“But I don’t like the way it is worded.”

    Well of course not. ANYONE who is defying the truth which is a fundamental/literal part of the clear law isn’t gonna like it.

    That is why it is called: submission.

    Peace again and peace out. Got to tend the garden. Duty calls.

  12. The Professor Says:

    You’re giving me some great material, thanks. Should be good for a blog post or two.

  13. mporterswaid Says:

    :)

    I’m looking forward to it.

    Peace

  14. mporterswaid Says:

    Hey Prof…you got a name? Mine is Meg.

    Yer gonna love this. As is the usual…I study Quran quite a bit, reflect on it, yada yada. So…I said let me find something a little nice for you about this so called truth of the causality of the shadow and voila. Few seconds later here it is:

    http://www.galactic-guide.com/articles/2U14.html

    I haven’t read it myself yet…will right now and no doubt it will send me on a wild excursion that inevitably will prove what the Quran says is true.

    That is where it is at right now. A long time ago we as humans weren’t capable of finding these things and describing them. Now that we are, the Quran is revealing even more and more and more. Like I said…Allah doesn’t leave anything unproven. We just get a little ahead of ourselves and think we are so darn smart. And we are…in some ways but in others obviously we are messing up and how!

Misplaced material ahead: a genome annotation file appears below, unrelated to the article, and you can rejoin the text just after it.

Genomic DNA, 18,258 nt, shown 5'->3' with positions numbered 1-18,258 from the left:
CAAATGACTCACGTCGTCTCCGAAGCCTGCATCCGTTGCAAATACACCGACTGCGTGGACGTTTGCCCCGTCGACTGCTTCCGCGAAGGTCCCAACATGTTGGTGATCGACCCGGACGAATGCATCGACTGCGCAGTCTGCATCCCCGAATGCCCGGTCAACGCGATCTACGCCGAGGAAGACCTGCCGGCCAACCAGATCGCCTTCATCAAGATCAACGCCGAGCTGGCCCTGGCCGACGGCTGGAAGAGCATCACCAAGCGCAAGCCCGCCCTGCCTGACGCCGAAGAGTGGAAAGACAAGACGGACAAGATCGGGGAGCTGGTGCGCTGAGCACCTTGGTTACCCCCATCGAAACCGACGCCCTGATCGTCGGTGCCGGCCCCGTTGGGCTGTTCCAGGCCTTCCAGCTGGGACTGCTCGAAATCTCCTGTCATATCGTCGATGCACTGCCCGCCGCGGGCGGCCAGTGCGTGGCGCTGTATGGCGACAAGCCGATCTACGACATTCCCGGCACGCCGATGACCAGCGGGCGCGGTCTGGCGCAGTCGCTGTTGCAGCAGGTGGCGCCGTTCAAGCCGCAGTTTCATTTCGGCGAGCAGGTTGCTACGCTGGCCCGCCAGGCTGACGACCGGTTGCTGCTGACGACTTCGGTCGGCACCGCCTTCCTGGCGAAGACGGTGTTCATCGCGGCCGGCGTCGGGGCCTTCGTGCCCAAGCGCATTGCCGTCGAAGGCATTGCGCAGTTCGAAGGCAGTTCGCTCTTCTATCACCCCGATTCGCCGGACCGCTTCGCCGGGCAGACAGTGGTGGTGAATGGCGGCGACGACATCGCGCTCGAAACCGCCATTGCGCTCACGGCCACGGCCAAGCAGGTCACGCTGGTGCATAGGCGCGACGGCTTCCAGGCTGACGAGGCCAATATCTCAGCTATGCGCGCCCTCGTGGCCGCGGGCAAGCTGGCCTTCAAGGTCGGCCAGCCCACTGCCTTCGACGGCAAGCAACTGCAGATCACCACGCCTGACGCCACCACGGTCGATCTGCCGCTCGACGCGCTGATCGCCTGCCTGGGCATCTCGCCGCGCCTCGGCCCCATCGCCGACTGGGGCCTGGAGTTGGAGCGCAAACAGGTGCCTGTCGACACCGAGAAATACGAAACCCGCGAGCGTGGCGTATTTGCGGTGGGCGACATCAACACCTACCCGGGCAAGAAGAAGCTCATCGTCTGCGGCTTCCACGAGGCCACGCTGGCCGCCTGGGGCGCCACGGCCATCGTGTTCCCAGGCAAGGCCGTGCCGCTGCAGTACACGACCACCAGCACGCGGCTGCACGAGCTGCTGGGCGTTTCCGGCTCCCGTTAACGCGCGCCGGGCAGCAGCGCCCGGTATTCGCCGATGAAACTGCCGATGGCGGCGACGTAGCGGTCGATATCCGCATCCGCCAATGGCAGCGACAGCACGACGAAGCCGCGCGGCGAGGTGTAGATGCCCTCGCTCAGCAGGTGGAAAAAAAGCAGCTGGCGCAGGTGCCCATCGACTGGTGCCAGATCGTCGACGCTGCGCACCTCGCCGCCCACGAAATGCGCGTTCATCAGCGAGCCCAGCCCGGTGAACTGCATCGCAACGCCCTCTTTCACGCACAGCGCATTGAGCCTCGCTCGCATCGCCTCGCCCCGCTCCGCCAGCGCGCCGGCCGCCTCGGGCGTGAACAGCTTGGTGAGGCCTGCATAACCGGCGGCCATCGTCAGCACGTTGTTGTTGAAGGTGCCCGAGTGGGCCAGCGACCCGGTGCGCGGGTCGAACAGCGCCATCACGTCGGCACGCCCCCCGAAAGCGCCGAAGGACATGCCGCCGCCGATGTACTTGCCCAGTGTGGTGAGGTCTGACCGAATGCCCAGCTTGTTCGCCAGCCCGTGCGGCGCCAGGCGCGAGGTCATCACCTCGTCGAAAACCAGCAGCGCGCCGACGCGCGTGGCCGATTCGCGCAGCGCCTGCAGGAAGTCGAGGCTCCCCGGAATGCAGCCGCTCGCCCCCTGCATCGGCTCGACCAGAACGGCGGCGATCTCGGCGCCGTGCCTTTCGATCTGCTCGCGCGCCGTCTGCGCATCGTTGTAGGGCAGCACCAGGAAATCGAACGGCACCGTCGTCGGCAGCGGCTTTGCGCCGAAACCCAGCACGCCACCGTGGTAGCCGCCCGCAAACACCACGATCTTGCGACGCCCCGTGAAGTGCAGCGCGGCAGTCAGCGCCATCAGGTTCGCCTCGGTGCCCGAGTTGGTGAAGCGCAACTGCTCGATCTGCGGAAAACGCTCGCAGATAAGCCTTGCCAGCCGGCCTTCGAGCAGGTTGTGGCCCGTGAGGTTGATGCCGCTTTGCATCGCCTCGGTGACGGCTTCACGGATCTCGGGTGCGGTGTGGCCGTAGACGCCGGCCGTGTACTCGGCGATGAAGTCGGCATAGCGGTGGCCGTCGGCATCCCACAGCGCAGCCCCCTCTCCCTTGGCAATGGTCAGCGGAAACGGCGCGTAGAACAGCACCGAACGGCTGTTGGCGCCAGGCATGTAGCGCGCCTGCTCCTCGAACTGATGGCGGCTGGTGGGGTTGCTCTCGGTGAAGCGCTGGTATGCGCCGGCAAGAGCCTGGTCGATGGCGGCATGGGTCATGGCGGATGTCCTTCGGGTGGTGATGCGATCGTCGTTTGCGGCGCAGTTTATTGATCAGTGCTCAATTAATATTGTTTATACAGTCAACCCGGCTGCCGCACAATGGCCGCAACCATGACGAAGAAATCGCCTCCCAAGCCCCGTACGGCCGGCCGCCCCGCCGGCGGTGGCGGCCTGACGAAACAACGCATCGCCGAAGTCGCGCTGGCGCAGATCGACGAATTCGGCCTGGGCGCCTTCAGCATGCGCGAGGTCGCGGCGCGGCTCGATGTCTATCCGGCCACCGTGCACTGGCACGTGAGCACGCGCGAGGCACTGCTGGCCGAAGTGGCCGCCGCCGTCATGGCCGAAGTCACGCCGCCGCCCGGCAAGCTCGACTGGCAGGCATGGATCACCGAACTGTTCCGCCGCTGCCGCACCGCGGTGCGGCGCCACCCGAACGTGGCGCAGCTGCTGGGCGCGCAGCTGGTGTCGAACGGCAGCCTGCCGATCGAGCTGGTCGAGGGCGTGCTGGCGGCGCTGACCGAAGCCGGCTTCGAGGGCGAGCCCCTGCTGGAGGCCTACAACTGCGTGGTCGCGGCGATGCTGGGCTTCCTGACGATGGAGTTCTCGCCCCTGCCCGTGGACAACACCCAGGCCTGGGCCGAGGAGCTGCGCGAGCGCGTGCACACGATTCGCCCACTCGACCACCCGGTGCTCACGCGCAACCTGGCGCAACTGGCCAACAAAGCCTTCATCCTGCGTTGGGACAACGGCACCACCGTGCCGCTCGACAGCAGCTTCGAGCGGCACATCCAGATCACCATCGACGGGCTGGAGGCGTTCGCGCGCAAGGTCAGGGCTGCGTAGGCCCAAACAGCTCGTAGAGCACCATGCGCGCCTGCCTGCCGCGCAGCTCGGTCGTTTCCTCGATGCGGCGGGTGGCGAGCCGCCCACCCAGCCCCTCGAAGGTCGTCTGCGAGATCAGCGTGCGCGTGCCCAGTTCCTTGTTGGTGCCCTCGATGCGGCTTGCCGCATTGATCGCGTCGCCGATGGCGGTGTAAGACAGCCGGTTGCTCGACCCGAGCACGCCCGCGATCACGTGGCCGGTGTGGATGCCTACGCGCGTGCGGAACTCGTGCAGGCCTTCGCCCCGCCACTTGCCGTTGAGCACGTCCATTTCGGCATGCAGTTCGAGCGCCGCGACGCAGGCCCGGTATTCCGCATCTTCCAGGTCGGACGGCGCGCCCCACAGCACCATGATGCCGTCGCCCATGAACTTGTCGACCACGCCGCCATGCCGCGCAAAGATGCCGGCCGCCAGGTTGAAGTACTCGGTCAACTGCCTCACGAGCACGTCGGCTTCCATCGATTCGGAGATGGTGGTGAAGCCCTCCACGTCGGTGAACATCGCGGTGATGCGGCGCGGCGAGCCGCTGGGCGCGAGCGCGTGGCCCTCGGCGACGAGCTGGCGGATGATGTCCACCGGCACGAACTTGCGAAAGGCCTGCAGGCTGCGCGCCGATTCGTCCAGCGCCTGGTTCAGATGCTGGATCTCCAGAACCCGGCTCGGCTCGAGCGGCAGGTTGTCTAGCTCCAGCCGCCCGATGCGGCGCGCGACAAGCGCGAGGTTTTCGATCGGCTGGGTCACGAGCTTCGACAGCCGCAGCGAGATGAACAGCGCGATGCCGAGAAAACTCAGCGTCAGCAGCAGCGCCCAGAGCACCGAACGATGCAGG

But things will be made manifest to everyone. And everyone will eventually follow Islam “willingly” or “unwillingly” and I don’t mean by a show of force from Al Q or something like that. It is the case that if we “submit” we follow willingly and if we don’t…we have to follow anyhow by taking it on the chin i.e. suffering the consequences. That’s all fine and good on this planet/paradigm because often times those punishments seem quite bearable (well…depending on what you are used to). The afterlife though…(and that is one of the fundamental “pillars” of Islam even though it isn’t one of the ones you are used to hearing drummed out by the legions…Judgement Day…eternal damnation and all.

    Hmm.

    But there it is for you: Shadowlight. A special light frequency of the dark. Imagine that!

    Try reading the Sura called “al Nur” or “The Light”. In that one…a light bulb is described believe it or not. I ain’t kidding you. Even though I’d studied Quran for twenty years or so I questioned that one phrase and then someone pointed it out and I went: WELL I’LL BE!